I suppose I’m ogre-like in that regard. I’m not one to wear my heart on my sleeve (and yet…). In fact, I am one to add a couple of long-sleeved shirts to the mix, in case that I remove one in a moment of distraction.
So, it may come as a surprise for those of you who know that I have been involved in the humanities for oh-so-many-years that I almost…almost ended up on an oil rig somewhere in the middle of the Gulf working for an oil company as a geologist.
Go ahead. Laugh it up. I’ll wait.
Yes. Life certainly is entertaining. As an undergrad, it turns out that I exhibited certain skills for geology. You might know that I am a NAUI certified diver–you might think that it’s because I love the ocean. That’s true. However, geologists kinda like to study the sea bottom sometimes, too.
My incredible skill set included the uncanny ability to identify all kinds of rocks, even the tricky ones, before having to do other things like scratch it or taste it or pour acid/bases on it. I blame Sister Eileen Murray, GNSH, for instilling in me a grand appreciation for the natural world. That included a deep curiosity about plate tectonics.
It turns out that I was a beast at reading seismic charts in the geology classes. There’s more to that science than earthquakes–there’s physics and chemistry, which interested me less, so much to my professors’ disappointment, I followed my love of the arts to the English department.
Still, my understanding of what happened in the earthquake in Haiti has hit me, pardon the expression, like a ton of bricks because specifically, I studied that fault line, and having had a Haitian professor, knew, in the early 1980’s, that the Caribbean basin is an implosion waiting to happen.
Really, can Haiti handle another hit like this? The aftershocks are going to continue to wreck the island, and in its wake, wreck more lives and livelihoods in a country that already boasts a dismal condition.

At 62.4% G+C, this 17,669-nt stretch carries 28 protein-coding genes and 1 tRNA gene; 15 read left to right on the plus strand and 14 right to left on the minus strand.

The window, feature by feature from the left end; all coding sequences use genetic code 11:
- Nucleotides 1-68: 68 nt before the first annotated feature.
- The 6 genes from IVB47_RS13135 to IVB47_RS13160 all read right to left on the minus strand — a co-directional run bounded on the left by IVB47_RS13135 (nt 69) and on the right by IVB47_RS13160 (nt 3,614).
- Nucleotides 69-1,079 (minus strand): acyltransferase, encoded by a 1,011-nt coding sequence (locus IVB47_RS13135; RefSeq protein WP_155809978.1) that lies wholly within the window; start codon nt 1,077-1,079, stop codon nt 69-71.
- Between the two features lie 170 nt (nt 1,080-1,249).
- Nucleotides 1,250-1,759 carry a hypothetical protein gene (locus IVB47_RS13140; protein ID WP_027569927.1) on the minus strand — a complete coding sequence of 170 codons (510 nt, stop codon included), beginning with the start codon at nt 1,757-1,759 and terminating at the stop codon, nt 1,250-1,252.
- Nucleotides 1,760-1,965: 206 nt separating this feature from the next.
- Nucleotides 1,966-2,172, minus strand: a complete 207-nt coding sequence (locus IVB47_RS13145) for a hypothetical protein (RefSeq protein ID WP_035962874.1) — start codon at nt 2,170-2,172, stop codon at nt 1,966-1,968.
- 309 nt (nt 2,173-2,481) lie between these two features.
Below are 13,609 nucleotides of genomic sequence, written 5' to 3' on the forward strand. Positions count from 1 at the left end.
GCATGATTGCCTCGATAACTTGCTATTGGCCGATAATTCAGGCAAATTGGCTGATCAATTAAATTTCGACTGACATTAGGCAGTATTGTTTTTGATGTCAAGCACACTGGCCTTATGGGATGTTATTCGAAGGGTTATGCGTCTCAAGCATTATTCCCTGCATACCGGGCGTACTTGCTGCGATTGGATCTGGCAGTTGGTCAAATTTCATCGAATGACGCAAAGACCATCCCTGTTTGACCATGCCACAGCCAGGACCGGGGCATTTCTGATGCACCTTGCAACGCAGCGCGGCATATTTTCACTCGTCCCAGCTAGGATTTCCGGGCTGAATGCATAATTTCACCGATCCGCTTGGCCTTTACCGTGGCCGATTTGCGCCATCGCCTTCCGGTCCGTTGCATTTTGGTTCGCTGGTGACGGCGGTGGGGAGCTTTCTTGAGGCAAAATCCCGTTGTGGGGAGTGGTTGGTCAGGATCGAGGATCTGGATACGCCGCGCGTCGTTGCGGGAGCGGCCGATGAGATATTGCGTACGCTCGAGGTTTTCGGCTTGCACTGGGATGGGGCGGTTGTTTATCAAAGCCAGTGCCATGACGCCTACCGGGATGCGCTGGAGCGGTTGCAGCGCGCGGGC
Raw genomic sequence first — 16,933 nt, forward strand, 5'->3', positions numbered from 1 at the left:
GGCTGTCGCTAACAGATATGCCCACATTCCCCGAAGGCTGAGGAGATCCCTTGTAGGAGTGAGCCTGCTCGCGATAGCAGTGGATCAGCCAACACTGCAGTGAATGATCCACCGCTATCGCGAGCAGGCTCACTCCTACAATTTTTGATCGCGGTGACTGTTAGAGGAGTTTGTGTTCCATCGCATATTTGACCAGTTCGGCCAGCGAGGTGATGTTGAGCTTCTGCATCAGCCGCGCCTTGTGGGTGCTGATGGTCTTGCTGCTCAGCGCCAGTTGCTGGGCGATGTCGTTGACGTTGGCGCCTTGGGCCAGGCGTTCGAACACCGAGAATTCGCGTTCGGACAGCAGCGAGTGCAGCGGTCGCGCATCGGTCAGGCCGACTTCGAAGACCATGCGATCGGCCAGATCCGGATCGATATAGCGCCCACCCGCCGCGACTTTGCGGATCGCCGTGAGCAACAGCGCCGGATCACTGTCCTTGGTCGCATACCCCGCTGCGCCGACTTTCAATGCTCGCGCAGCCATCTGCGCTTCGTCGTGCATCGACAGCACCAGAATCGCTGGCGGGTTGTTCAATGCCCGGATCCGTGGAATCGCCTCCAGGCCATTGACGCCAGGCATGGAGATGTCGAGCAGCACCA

I am close to this crisis for a couple of reasons. First, my parish has operated a medical mission in Haiti for years, and I have over the years been an active participant in helping to generate funds for its continued presence and projects in the area of Los Palis. I’m not in health care, so I have no cause to go, but in recent years the building of a parochial school there has gotten my attention and I think I could dust off my French (and here’s another layer, limited Creole) to see what I can contribute.
My father recently challenged me on my interest in Haiti because of our own familial ties to a Caribbean country in a similar dismal condition, Cuba–where poverty and oppression have reached epic proportions. Short of financially supporting humanitarian missions, both to Cuba and Haiti, I have little else to offer but the opportunity to get the word out through my blog, which has a very small readership, mostly people who know me and have their own ties to Cuba, so to belabor that point here is to preach to the choir. Still, I do what I can.
And that, frankly, leads me to the second reason why this crisis has hit me rather close to home. Many people have perished in the disaster, including the Archbishop, Serge Miot. Now, his life is certainly no more nor no less valuable than any of the the other thousands who perished in this terrible earthquake, but it struck a deep chord in me because my own family still living in Cuba is exposed to all manner of the same kinds of natural disasters, whether earthquake or hurricane. It is especially touching because my uncle, a bishop, and beloved by his diocese lives his life as a shepherd ought — in the midst of his flock to offer them succor and guidance. Last year during the terrible hurricane season, I posted about the destruction of my uncle’s diocese. The Marist community in Miami jumped immediately to the cause to help rebuild the area through monetary and other donations.
We are asked to come to the aid of our brothers and sisters in Christ again. And every time we are called we should jump. It is our charge as human beings to help each other, in the spirit of Christian fraternal love, not out of some notion of karmic reciprocity, but because we understand and know that of the three theological virtues, the one that we are called to at the moment is caritas, charity.
I encourage you to give to any of the number of relief services working to help the victims of the earthquake in Haiti. I often give through Catholic Charities, but there are many. If, like in my uncle’s case last year, you happen to have access or knowledge of services that are providing direct aid, I often think that is a better choice.
And the king will say to them in reply, ‘Amen, I say to you, whatever you did for one of these least brothers of mine, you did for me.’ (Mat 25:40)